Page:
Dear friends of Istituto Acton,
The beginning of July signals the start of the summer vacation period here, so we’ve been seeing a flurry of activity coming in the form of new nominations for key Vatican posts, including a new Prefect of the Congregation for the Doctrine of the Faith, a new President at the Pontifical Council for the Family, and even a new position created to handle the very challenging public relations side of Vatican affairs – with my good friend Greg Burke at the helm. Kudos to Greg, whose reporting on all kinds of bizarre things, including the latest on the Italian “super tomato,” at Fox News we will surely miss. But on second thought, I’m not sure which is a more “bizarre” assignment: trying to explain the European/Italian way of life to American television viewers or trying to get senior Vatican officials to speak and act “on message”, as they say in the media world.
As everyone now knows, there are plenty of internal power struggles going in within the Roman Curia; most of these are of interest only to professional Vatican-watchers and have little effect on the life of the Church or the average Catholic. Such distractions, however, take away from Pope Benedict’s mission to re-evangelize the Christian world and resist the secularization that is turning Europe into the world’s least spiritual and hence least hopeful continent. Despair would be increasing here even without the on-going economic crisis, and every few months there is new concern over the viability of the financial sector in Spain, Italy and beyond. What needs to be done? The Asia Times columnist Spengler put it in terms of a Chinese proverb: “Kill the chicken [Spain] and let the monkey [Italy] watch.” (Spain, of course, re-gained some of its dignity with a dominating victory over Italy in the Euro 2012 football championship. With the London Olympics coming soon, sports seem to be one European activity that is thriving these days. As a friend in Chicago who has many European clients told me, no one will be working in Europe this summer.)
The need for reform, for getting back to some fundamental truths about life, is urgent. The “form” that needs to be recovered has everything to do with faith and freedom, as discussed by many of us at Acton University in Grand Rapids last month and now online. Here, for example, is one Italian participant’s take on what she saw and heard at our annual seminar. And during my recent stay in Washington, DC, I was alerted to a former US Ambassador’s 2009 farewell speech in which he summarizes what ails the Italian economy:
Why does the Italian economy grow so slowly? There are many reasons and the demographic factor surely plays an important role. But I think the heart of the problems resides in policies and the economic climate. Italy repeatedly finds itself very low in international rankings on the conditions to do business and invest. We all know the problems: a heavy bureaucracy, a rigid labor market, organized crime, corruption, a slow justice system, the lack of meritocracy and an education system that doesn’t respond to the needs of the 21st century.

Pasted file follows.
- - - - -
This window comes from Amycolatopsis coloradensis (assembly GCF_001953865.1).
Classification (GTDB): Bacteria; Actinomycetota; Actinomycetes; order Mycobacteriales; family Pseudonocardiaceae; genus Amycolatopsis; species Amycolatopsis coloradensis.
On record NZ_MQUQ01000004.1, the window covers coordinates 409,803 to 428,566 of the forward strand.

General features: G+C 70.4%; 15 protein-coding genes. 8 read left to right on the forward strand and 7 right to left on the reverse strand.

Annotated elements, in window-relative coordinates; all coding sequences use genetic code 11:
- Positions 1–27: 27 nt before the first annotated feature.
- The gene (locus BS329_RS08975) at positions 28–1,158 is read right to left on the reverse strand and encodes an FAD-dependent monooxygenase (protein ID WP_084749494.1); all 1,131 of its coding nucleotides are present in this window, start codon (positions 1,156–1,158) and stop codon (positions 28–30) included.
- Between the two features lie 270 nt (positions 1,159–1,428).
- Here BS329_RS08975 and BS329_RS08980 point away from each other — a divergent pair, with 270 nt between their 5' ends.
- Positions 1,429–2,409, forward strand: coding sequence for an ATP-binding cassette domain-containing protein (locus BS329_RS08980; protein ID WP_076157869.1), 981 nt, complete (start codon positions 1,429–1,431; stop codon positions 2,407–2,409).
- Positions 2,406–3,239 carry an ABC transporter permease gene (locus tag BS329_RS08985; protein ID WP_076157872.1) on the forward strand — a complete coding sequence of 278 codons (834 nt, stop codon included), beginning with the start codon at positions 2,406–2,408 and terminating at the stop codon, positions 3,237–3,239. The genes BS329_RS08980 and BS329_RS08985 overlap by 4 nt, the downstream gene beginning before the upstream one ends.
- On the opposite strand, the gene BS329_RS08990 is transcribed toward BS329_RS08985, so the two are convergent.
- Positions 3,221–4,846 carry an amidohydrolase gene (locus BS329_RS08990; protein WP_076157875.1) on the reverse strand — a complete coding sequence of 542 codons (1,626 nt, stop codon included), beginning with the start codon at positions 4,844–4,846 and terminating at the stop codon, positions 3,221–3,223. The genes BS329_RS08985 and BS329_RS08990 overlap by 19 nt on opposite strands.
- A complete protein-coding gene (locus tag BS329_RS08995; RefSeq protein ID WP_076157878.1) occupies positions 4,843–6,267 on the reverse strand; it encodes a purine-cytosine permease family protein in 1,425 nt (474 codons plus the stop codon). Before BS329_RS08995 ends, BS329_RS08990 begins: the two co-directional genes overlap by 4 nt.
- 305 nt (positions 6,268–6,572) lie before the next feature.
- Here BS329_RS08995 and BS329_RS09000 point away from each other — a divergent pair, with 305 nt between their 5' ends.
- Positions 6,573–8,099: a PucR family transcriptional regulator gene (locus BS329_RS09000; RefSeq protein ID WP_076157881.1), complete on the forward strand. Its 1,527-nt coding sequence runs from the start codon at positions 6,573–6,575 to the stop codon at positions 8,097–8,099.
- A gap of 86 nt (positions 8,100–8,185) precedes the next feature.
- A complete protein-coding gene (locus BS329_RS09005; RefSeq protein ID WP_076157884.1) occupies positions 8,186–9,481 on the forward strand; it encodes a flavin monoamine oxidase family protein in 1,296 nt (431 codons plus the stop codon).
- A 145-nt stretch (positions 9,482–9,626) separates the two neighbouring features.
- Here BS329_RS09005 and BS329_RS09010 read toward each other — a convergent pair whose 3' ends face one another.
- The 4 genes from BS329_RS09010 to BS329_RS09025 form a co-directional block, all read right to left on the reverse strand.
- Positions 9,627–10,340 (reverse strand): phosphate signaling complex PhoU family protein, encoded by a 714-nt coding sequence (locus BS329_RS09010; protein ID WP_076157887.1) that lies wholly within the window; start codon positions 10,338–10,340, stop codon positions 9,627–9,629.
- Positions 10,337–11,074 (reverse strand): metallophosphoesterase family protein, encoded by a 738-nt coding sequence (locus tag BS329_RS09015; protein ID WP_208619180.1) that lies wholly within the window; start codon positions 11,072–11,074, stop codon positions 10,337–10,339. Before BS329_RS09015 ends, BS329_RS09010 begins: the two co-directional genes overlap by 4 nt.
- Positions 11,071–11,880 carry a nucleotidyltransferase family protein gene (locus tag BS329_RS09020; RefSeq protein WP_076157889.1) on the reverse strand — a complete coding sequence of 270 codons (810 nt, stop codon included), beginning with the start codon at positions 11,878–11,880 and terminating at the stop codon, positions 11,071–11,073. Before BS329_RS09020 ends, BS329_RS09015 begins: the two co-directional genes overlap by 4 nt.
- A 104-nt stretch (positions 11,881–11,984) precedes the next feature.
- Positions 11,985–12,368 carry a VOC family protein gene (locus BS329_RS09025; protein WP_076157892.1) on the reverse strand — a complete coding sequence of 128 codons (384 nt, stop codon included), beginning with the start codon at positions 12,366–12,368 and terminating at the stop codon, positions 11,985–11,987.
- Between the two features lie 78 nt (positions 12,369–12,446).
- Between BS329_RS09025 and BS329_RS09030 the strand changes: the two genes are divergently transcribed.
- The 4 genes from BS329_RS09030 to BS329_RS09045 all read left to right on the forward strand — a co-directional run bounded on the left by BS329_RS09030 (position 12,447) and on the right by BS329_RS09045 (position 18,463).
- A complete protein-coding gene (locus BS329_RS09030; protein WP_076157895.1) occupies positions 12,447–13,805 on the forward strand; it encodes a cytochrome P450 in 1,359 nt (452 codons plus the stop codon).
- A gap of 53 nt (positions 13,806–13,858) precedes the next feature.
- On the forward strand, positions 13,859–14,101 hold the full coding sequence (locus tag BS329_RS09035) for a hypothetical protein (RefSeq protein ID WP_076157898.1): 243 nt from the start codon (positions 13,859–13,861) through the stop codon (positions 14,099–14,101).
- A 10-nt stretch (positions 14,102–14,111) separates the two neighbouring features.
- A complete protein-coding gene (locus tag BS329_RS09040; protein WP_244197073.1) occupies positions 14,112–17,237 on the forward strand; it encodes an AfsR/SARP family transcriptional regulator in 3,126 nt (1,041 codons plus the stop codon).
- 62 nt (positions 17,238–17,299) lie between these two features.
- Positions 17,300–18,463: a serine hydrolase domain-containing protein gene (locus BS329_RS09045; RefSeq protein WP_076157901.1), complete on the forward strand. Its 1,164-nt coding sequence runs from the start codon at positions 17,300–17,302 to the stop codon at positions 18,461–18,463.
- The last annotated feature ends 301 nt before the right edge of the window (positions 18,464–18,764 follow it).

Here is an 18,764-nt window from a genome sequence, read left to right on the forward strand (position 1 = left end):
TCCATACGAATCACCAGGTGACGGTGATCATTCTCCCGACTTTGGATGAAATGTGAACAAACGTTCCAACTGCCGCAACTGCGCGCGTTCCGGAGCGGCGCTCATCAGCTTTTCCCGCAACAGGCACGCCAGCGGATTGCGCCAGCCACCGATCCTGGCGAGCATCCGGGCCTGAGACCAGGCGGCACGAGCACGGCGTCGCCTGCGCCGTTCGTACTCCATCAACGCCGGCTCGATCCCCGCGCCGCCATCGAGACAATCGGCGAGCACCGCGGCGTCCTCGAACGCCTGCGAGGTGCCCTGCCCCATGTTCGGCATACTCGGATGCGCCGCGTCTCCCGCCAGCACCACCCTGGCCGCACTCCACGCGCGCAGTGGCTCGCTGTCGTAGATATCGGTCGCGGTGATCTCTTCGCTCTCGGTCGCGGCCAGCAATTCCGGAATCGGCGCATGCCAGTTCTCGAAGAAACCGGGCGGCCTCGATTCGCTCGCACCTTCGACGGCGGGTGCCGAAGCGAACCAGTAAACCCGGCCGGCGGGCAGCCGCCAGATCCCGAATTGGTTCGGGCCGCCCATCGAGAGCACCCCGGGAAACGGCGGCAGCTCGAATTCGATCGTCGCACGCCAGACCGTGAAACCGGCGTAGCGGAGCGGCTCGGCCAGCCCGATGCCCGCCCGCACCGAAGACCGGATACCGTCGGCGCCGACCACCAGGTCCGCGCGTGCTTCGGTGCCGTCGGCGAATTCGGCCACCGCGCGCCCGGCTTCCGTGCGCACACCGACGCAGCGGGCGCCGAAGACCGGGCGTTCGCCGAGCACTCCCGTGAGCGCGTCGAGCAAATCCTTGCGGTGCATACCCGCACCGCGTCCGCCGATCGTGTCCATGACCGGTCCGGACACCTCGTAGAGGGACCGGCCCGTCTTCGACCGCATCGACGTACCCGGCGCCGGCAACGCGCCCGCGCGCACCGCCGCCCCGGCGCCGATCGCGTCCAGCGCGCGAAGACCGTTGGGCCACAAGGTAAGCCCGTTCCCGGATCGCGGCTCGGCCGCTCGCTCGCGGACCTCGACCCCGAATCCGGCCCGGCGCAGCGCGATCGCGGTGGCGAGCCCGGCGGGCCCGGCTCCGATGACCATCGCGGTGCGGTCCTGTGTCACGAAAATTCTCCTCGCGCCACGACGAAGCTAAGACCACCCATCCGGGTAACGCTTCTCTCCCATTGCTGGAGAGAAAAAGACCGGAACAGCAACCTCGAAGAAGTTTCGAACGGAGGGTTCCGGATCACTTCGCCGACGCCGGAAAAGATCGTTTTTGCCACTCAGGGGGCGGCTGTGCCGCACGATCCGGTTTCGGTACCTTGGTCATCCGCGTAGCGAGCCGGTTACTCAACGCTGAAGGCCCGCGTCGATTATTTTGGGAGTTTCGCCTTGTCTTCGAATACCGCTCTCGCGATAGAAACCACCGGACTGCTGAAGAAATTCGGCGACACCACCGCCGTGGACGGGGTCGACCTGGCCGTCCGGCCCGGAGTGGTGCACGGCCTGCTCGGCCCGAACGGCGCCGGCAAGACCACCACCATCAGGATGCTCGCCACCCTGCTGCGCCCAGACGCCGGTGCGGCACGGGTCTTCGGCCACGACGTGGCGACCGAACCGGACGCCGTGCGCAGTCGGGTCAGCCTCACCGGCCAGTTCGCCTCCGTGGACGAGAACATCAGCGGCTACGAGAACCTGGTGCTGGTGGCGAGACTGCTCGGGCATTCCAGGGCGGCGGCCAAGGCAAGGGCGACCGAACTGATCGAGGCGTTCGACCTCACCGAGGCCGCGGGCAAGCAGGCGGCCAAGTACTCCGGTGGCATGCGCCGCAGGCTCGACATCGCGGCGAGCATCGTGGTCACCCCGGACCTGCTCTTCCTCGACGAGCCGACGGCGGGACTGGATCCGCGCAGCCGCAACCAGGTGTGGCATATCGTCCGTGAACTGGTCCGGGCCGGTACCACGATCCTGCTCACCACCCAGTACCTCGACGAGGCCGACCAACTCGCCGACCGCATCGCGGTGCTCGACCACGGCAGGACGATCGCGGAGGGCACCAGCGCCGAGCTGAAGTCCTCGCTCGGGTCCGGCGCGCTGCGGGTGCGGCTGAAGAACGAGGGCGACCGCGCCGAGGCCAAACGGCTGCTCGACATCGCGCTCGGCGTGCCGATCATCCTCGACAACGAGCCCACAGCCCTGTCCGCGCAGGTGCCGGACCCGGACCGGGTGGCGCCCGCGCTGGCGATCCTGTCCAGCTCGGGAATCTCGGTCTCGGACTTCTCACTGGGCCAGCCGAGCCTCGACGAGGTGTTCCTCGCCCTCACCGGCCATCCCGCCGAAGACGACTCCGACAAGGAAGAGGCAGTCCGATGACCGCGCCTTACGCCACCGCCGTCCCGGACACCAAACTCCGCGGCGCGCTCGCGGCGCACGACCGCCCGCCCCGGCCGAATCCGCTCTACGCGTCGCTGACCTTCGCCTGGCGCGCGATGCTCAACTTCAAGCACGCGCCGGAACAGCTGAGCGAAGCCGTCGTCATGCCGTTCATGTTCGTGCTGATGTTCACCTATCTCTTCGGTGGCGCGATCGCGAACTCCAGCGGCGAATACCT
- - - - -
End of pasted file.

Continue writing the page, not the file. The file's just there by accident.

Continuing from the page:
In these years, I’ve asked myself why Italians don’t react when they see their own country at the bottom of rankings on world competitiveness. Italy cannot maintain the status of an economic power if its results remain so low. I certainly don’t want to say that a country must blindly depend on these economic analyses, but there exists a tight connection betwen the postive data of these studies and economies that are improving. Italians should ask for changes that grow the country and above all look to build a consensus around these. Would it not be a pleasure to see Italy rise again in the international rankings and each year obtain better rankings? Wouldn’t it be a reason to be proud for the representatives of all parties, all social groups and all generations?
There’s also been a recent study that claims there’s a link between strong families and rigid labor markets, giving the impression that countries have to choose between close-knit families and economic growth. The same tension was mentioned by Pope Benedict during his homily at the Mass for the World Meeting of Families in Milan:
In modern economic theories, there is often a utilitarian concept of work, production and the market. Yet God’s plan, as well as experience, show that the one-sided logic of sheer utility and maximum profit are not conducive to harmonious development, to the good of the family or to building a just society, because it brings in its wake ferocious competition, strong inequalities, degradation of the environment, the race for consumer goods, family tensions. Indeed, the utilitarian mentality tends to take its toll on personal and family relationships, reducing them to a fragile convergence of individual interests and undermining the solidity of the social fabric.